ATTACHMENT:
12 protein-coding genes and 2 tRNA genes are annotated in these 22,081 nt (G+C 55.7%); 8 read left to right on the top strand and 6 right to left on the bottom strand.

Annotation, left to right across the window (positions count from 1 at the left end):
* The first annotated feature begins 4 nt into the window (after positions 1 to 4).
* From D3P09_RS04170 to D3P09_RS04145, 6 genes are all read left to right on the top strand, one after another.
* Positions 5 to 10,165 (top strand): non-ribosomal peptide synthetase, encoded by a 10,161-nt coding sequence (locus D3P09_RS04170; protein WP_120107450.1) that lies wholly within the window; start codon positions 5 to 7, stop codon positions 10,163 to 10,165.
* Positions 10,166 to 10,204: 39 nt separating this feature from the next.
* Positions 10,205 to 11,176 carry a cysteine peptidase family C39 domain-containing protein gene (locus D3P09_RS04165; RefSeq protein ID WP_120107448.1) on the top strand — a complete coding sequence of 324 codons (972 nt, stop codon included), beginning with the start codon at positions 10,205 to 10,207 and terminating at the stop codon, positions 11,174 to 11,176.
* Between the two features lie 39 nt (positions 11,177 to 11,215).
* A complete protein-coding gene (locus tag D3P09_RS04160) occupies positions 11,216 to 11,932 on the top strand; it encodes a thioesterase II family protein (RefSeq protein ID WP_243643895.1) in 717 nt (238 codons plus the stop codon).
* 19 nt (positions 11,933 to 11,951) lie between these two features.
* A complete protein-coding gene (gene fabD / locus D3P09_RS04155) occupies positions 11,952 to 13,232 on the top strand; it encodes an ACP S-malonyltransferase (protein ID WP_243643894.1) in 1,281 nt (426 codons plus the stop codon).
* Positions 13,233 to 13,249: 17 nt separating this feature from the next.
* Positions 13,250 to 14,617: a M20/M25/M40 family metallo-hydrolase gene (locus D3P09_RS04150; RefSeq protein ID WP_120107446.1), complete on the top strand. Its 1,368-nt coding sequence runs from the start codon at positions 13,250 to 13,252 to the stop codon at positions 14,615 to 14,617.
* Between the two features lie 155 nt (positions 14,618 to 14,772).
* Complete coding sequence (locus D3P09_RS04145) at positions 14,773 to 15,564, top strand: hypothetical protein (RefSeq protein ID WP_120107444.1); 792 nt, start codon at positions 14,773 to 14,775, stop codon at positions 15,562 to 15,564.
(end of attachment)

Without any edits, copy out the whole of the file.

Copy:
12 protein-coding genes and 2 tRNA genes are annotated in these 22,081 nt (G+C 55.7%); 8 read left to right on the top strand and 6 right to left on the bottom strand.

Annotation, left to right across the window (positions count from 1 at the left end):
* The first annotated feature begins 4 nt into the window (after positions 1 to 4).
* From D3P09_RS04170 to D3P09_RS04145, 6 genes are all read left to right on the top strand, one after another.
* Positions 5 to 10,165 (top strand): non-ribosomal peptide synthetase, encoded by a 10,161-nt coding sequence (locus D3P09_RS04170; protein WP_120107450.1) that lies wholly within the window; start codon positions 5 to 7, stop codon positions 10,163 to 10,165.
* Positions 10,166 to 10,204: 39 nt separating this feature from the next.
* Positions 10,205 to 11,176 carry a cysteine peptidase family C39 domain-containing protein gene (locus D3P09_RS04165; RefSeq protein ID WP_120107448.1) on the top strand — a complete coding sequence of 324 codons (972 nt, stop codon included), beginning with the start codon at positions 10,205 to 10,207 and terminating at the stop codon, positions 11,174 to 11,176.
* Between the two features lie 39 nt (positions 11,177 to 11,215).
* A complete protein-coding gene (locus tag D3P09_RS04160) occupies positions 11,216 to 11,932 on the top strand; it encodes a thioesterase II family protein (RefSeq protein ID WP_243643895.1) in 717 nt (238 codons plus the stop codon).
* 19 nt (positions 11,933 to 11,951) lie between these two features.
* A complete protein-coding gene (gene fabD / locus D3P09_RS04155) occupies positions 11,952 to 13,232 on the top strand; it encodes an ACP S-malonyltransferase (protein ID WP_243643894.1) in 1,281 nt (426 codons plus the stop codon).
* Positions 13,233 to 13,249: 17 nt separating this feature from the next.
* Positions 13,250 to 14,617: a M20/M25/M40 family metallo-hydrolase gene (locus D3P09_RS04150; RefSeq protein ID WP_120107446.1), complete on the top strand. Its 1,368-nt coding sequence runs from the start codon at positions 13,250 to 13,252 to the stop codon at positions 14,615 to 14,617.
* Between the two features lie 155 nt (positions 14,618 to 14,772).
* Complete coding sequence (locus D3P09_RS04145) at positions 14,773 to 15,564, top strand: hypothetical protein (RefSeq protein ID WP_120107444.1); 792 nt, start codon at positions 14,773 to 14,775, stop codon at positions 15,562 to 15,564.